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13-14 September, 2017
Port Moresby, Papua New Guinea
The 6th INFOFISH Pacific Tuna Forum was convened at the Stanley Hotel in Port Moresby, Papua New Guinea against the backdrop of high tuna prices, low catches globally and a concerted attack by a grouping of NGOs and academics on the MSC certification of the PNA’s free school skipjack.

Once again, Papua New Guinea hosted a well organised Pacific Tuna Forum with a kaleidoscope of speakers with a diverse range of experiences in the tuna world from fisheries management to development, traceability and eco-labeling. There were initial challenges with the electrical supply that impacted on the delivery of the Keynote Address by the Executive Director of the Western and Central Pacific Fisheries Commission and others, but that did not take away from the importance of those presentations to the current state of play of tuna in the Pacific.

The Forum was officially opened by the Prime Minister of Papua New Guinea who issued a stern warning to the domestic industry in particular, and generally to the broader tuna industry operating in the Western and Central Pacific Ocean [WCPO]. He underlined the importance of ensuring the sustainability of the stocks and highlighted the recent agreement reached at the Pacific Forum Leaders Meeting in Apia, Samoa, earlier in the month where members of the Western and Central Pacific Fisheries Commission [WCPFC] supported zone-based measures.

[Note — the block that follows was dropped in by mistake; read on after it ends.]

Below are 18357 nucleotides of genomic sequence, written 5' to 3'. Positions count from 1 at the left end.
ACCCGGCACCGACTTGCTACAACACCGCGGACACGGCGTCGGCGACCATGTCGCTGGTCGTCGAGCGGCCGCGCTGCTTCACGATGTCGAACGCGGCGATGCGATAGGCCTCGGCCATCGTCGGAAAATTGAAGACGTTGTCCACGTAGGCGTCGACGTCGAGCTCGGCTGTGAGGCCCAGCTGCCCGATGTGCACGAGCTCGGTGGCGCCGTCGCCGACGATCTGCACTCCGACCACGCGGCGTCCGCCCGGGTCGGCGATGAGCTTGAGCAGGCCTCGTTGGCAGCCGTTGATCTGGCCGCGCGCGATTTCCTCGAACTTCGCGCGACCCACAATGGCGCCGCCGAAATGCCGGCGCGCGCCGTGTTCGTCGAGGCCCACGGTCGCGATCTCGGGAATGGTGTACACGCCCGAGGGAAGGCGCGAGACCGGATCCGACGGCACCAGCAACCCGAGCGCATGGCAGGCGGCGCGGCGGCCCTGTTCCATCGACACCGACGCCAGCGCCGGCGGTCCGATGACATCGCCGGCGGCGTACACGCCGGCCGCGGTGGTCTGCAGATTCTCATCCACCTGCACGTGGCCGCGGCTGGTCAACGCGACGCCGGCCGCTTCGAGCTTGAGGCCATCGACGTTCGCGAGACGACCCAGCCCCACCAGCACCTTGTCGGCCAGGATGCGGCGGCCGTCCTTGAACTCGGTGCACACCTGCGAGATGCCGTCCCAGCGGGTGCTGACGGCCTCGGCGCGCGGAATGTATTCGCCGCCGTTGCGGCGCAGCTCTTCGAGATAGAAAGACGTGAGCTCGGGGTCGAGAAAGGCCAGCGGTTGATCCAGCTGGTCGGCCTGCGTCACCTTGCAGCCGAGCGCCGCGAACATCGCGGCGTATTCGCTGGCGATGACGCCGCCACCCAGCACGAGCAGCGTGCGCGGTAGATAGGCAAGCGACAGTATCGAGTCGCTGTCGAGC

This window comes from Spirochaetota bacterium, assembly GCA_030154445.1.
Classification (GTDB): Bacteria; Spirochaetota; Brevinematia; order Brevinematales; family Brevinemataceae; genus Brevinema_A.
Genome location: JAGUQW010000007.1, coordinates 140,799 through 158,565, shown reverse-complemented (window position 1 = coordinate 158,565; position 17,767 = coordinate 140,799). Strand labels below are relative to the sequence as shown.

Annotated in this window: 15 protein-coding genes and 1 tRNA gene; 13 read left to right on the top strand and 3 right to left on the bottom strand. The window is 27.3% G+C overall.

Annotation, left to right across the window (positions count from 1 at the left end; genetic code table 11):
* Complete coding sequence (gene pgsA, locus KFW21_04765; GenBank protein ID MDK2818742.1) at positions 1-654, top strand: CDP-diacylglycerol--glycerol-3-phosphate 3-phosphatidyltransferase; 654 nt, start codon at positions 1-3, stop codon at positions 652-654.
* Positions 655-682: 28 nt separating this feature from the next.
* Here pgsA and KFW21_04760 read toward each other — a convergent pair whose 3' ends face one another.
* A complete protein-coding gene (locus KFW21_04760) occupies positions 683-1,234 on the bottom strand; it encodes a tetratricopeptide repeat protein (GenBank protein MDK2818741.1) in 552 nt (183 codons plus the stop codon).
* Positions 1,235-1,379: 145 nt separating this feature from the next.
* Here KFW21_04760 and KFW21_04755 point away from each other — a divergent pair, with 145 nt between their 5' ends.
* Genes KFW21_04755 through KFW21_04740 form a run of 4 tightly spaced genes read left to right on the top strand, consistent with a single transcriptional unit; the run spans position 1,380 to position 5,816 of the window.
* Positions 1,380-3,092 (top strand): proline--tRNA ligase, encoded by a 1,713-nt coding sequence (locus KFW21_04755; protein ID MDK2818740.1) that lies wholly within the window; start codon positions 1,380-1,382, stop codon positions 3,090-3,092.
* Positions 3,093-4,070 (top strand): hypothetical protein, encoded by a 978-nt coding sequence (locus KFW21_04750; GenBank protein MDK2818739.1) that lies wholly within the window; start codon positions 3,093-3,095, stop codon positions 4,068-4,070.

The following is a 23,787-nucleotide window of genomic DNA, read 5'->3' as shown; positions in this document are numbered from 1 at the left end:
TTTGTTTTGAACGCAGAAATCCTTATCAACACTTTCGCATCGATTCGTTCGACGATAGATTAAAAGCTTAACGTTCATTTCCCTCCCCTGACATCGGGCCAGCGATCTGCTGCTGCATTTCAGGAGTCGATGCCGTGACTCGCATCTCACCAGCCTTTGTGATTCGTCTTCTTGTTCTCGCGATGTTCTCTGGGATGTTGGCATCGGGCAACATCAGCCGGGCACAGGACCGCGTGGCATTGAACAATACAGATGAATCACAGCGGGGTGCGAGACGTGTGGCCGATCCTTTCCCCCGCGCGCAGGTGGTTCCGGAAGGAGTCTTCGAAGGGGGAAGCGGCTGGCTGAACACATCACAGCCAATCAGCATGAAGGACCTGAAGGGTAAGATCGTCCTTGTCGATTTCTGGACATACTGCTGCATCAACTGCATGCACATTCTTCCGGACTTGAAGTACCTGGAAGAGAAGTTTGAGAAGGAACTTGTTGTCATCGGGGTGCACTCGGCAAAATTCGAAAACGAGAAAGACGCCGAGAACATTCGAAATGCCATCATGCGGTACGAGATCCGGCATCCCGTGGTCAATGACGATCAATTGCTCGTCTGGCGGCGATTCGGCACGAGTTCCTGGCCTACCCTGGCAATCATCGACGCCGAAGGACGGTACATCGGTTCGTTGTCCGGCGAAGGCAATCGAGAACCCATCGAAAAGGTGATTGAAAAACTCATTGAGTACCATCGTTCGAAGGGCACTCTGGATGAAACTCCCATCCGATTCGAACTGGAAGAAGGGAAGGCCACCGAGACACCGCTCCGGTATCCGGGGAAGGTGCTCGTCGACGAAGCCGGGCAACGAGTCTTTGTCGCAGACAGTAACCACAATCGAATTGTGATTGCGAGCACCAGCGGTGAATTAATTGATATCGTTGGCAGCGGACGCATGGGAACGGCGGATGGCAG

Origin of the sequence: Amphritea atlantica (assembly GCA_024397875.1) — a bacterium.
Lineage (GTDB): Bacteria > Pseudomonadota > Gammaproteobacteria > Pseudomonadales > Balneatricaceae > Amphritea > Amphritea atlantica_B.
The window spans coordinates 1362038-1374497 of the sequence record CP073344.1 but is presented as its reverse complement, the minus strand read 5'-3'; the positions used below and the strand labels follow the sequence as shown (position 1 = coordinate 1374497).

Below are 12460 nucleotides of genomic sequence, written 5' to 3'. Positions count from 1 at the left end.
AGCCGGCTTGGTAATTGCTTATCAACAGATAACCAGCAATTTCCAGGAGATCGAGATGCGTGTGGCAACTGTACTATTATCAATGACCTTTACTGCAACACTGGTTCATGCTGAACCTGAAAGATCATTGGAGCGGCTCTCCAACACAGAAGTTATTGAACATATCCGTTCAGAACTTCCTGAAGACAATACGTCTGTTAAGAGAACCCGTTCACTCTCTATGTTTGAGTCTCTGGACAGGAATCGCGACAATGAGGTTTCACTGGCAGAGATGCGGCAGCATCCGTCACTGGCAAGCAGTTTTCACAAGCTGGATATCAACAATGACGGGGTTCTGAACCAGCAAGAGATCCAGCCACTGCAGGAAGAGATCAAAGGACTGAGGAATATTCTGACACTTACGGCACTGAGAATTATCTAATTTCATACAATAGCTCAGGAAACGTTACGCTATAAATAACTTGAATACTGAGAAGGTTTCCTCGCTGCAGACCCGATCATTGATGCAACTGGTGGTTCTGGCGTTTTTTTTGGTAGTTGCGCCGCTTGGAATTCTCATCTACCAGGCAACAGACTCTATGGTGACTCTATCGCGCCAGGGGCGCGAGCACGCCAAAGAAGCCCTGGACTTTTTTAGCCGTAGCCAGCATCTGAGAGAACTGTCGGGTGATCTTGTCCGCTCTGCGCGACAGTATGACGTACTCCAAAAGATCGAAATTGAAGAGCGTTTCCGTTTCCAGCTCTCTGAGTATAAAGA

It was interesting to note this strong warning that the Prime Minister issued to their domestic industry, given the level of investments that have taken place in Papua New Guinea over the past 15 years. It was obvious that the Prime Minister was echoing a degree of frustration within certain quarters of the Papua New Guinean Government over the amount of tuna that is exported from PNG-licensed vessels that are associated with processing plants. Also noteworthy is the fact that Papua New Guinea has been able to successfully leverage access to its waters with the development of shore-based industries.